|US4621364||Aug 24, 1984||Nov 4, 1986||Siemens Aktiengesellschaft||Circuit arrangement for recording the addresses of storage cells with erroneous content|
|US5033047||May 23, 1989||Jul 16, 1991||Nec Corporation||Multiprocessor system with a fault locator|
|US5187780||Apr 7, 1989||Feb 16, 1993||Digital Equipment Corporation||Dual-path computer interconnect system with zone manager for packet memory|
|US5293379||May 27, 1993||Mar 8, 1994||Gandalf Technologies, Inc.||Packet-based data compression method|
|US5390298||Jan 14, 1994||Feb 14, 1995||Thinking Machines Corporation||Parallel computer system including arrangement for quickly draining messages from message router|
|US5414717||Dec 8, 1992||May 9, 1995||Mitsubishi Denki Kabushiki Kaisha||Multiplex communication control apparatus|
|US5522045||Aug 4, 1994||May 28, 1996||Panasonic Technologies, Inc.||Method for updating value in distributed shared virtual memory among interconnected computer nodes having page table with minimal processor involvement|
|US5699519||Jul 18, 1995||Dec 16, 1997||Kabushiki Kaisha Toshiba||Data transmission method and apparatus applicable to network system|
|US5867652||Oct 14, 1997||Feb 2, 1999||Microsoft Corporation||Method and apparatus for supporting multiple outstanding network requests on a single connection|
|US5909427||Jul 18, 1996||Jun 1, 1999||Fujitsu Network Communications, Inc.||Redundant switch system and method of operation|
|US5920705||Jan 30, 1997||Jul 6, 1999||Nokia Ip, Inc.||Method and apparatus for dynamically shifting between routing and switching packets in a transmission network|
|US5968197 *||Apr 1, 1996||Oct 19, 1999||Ericsson Inc.||Method and apparatus for data recovery|
|US6055236||Mar 17, 1999||Apr 25, 2000||3Com Corporation||Method and system for locating network services with distributed network address translation|
|US6084869||Oct 6, 1997||Jul 4, 2000||Hughes Electronics Corporation||Resource reservation for packet-switched multiple-path communication system|
|US6154839||Apr 23, 1998||Nov 28, 2000||Vpnet Technologies, Inc.||Translating packet addresses based upon a user identifier|
|US6359877 *||Jul 21, 1998||Mar 19, 2002||Telefonaktiebolaget Lm Ericsson (Publ)||Method and apparatus for minimizing overhead in a communication system|
|US6389016||Oct 14, 1998||May 14, 2002||Nortel Networks Limited||Data communication system and method for transporting data|
|US6395637||Oct 7, 1998||May 28, 2002||Electronics And Telecommunications Research Institute||Method for fabricating a inductor of low parasitic resistance and capacitance|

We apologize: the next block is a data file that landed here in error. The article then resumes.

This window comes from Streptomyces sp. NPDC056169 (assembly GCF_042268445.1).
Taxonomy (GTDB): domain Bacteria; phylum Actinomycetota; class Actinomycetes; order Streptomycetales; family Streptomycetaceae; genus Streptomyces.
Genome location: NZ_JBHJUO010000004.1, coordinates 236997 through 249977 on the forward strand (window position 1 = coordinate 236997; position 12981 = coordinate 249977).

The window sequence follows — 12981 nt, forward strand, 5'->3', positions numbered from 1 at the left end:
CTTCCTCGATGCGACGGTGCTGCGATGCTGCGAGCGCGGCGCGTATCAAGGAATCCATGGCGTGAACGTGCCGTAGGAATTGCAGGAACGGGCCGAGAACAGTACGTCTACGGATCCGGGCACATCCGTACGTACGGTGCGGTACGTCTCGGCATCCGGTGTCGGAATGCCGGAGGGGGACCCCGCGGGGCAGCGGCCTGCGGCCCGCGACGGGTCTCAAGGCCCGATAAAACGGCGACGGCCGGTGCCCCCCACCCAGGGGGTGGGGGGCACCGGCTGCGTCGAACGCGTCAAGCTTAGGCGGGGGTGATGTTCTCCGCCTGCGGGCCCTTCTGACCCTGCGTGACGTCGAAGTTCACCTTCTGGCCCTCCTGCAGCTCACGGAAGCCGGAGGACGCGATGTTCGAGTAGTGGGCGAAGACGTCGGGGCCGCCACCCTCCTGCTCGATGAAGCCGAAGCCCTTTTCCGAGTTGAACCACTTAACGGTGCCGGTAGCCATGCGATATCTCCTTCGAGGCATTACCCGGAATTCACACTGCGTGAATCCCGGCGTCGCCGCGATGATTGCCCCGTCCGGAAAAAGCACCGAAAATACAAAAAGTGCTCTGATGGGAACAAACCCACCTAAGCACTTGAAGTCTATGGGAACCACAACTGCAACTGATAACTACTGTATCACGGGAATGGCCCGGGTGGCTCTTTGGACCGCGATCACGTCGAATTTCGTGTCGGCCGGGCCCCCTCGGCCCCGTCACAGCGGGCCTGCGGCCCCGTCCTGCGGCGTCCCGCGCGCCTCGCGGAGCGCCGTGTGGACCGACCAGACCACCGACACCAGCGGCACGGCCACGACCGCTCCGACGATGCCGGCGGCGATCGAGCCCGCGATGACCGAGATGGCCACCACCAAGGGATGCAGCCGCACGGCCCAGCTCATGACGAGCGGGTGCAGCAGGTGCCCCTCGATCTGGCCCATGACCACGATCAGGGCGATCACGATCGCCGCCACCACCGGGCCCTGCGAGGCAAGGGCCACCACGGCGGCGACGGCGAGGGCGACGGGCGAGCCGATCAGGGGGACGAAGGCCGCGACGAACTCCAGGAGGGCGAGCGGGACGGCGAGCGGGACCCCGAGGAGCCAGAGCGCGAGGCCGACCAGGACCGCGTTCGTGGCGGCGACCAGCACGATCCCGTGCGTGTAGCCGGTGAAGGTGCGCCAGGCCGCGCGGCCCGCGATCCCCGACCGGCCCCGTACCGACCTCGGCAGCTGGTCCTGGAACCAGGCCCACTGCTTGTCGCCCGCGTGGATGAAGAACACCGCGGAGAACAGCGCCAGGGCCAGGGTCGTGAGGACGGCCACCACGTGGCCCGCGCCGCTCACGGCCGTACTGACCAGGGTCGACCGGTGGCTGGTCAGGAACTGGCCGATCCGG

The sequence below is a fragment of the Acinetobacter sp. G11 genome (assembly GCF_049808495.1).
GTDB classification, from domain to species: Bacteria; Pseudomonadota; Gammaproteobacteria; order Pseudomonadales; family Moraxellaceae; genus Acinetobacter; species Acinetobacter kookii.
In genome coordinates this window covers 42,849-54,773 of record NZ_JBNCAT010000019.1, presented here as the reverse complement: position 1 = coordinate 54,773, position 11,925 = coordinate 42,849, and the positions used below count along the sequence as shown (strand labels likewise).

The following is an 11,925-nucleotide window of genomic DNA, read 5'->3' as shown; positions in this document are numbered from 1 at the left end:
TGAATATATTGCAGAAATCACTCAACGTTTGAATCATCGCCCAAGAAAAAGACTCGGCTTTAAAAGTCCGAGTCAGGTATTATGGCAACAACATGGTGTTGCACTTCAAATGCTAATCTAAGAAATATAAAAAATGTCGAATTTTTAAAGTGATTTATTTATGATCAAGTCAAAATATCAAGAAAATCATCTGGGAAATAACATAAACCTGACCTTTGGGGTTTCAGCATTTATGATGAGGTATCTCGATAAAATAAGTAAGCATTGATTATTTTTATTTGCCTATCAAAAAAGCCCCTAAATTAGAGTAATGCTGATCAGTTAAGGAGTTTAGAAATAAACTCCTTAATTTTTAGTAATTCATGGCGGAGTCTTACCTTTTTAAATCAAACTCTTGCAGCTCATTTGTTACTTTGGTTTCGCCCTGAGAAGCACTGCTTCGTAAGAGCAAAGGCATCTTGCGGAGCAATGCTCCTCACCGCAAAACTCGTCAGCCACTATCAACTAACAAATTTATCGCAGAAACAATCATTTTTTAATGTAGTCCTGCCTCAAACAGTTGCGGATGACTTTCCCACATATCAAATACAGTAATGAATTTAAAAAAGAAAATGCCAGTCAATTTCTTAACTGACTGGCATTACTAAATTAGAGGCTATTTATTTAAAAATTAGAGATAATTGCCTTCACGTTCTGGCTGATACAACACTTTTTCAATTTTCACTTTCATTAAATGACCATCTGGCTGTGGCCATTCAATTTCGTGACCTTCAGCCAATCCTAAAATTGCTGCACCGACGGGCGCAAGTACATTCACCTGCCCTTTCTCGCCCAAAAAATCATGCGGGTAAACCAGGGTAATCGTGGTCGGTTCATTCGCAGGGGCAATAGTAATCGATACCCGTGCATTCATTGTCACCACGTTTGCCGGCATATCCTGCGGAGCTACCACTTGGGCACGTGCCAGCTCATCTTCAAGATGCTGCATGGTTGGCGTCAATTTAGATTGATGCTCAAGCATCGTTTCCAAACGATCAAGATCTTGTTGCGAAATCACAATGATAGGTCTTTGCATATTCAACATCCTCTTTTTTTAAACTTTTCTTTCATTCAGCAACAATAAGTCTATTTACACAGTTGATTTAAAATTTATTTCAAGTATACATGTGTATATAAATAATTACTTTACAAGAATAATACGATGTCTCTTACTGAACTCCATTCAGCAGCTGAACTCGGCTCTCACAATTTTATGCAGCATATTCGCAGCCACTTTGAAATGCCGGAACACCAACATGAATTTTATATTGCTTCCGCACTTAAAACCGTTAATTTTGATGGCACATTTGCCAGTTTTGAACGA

|US6424625||Oct 28, 1998||Jul 23, 2002||Telefonaktiebolaget Lm Ericsson (Publ)||Method and apparatus for discarding packets in a data network having automatic repeat request|
|US6493343||Dec 30, 1998||Dec 10, 2002||Compaq Information Technologies Group||System and method for implementing multi-pathing data transfers in a system area network|
|US6515967||Jun 30, 1998||Feb 4, 2003||Cisco Technology, Inc.||Method and apparatus for detecting a fault in a multicast routing infrastructure|
|US6519731 *||Oct 22, 1999||Feb 11, 2003||Ericsson Inc.||Assuring sequence number availability in an adaptive hybrid-ARQ coding system|
|US6622187||May 30, 2000||Sep 16, 2003||Thomson Licensing S.A.||Method for pre-processing data packets|
|US6690648||Feb 19, 1999||Feb 10, 2004||Canon Kabushiki Kaisha||Data communication apparatus, method, and system utilizing reception capability information of a destination node|
|US6691192||Sep 30, 2001||Feb 10, 2004||Intel Corporation||Enhanced general input/output architecture and related methods for establishing virtual channels therein|
|US6694440||Jan 13, 2000||Feb 17, 2004||Kabushiki Kaisha Toshiba||Computer, network controller, and system and remote activating method using the computer and controller|
|US6760307 *||Aug 27, 1998||Jul 6, 2004||Intel Corporation||Method and apparatus for controlling the flow of data between servers using optimistic transmitter|
|US20020122411||Mar 2, 2001||Sep 5, 2002||Ofer Zimmerman||Method and system for packing management messages in a communication system|
|US20030031208||Jul 16, 2002||Feb 13, 2003||Magnus Anehem||Flexible frame scheduler for simultaneous circuit-and packet-switched communicaion|
|US20030039209||Aug 27, 2001||Feb 27, 2003||Webber Thomas P.||Precise error reporting|
|EP0884880A2||Jun 10, 1998||Dec 16, 1998||Sony Corporation||Data transmitting apparatus, data receiving apparatus, data transmitting system and data transmitting method|
|EP0967757A2||Jun 10, 1999||Dec 29, 1999||Sony Corporation||Information processing apparatus and method and computer program for enabling a function change|
|1||Defense Advanced Research Projects Agency, "RFC 791", Sep. 1981.|
|2||Greenwald, M., et al., "Designing an Academic Firewall: Policy, Practice and Experience with SURF", Proceedings of the IEEE Symposium on Network and Distributed System Security (SNDSS '96), San Diego, CA, pp. 79-92 (Feb. 22-23, 1996).|
|3||HyperTransport Technology Consortium, "HyperTransport I/O Link Specification", Revision 1.03, Chapter 10, pp. 111-118 (Oct. 10, 2001).|
|4||IBM Corporation, "Deadlock-Free Message Passing Protocol in CSP-Based Languages", IBM Technical Disclosure Bulletin, vol. 37, No. 7, pp. 192-195 (Dec. 1989).|
|5||Mitra, N., "Efficient Encoding Rules for ASN/1-Based Protocols", AT&T Technical Journal, vol. 73, No. 3, New York, US, pp. 80-93 (May/Jun. 1994).|
|6||Shanley, Ton, "PCI-X System Architecture", Mindshare, Inc., Addison-Wesley, Nov. 21, 2000.|
|International Classification||H03M13/00, H04L1/16, H04L1/18|
|Cooperative Classification||H03M13/00, H04L1/1685|
|Mar 12, 2002||AS||Assignment|
Owner name: INTEL CORPORATION, CALIFORNIA
Free format text: ASSIGNMENT OF ASSIGNORS INTEREST;ASSIGNORS:SOLOMON, GARY;HARRIMAN, DAVID;AJANOVIC, JASMIN;REEL/FRAME:012468/0579;SIGNING DATES FROM 20020219 TO 20020308
|Oct 16, 2007||CC||Certificate of correction|
|Sep 9, 2010||FPAY||Fee payment|
Year of fee payment: 4
|Aug 20, 2014||FPAY||Fee payment|
Year of fee payment: 8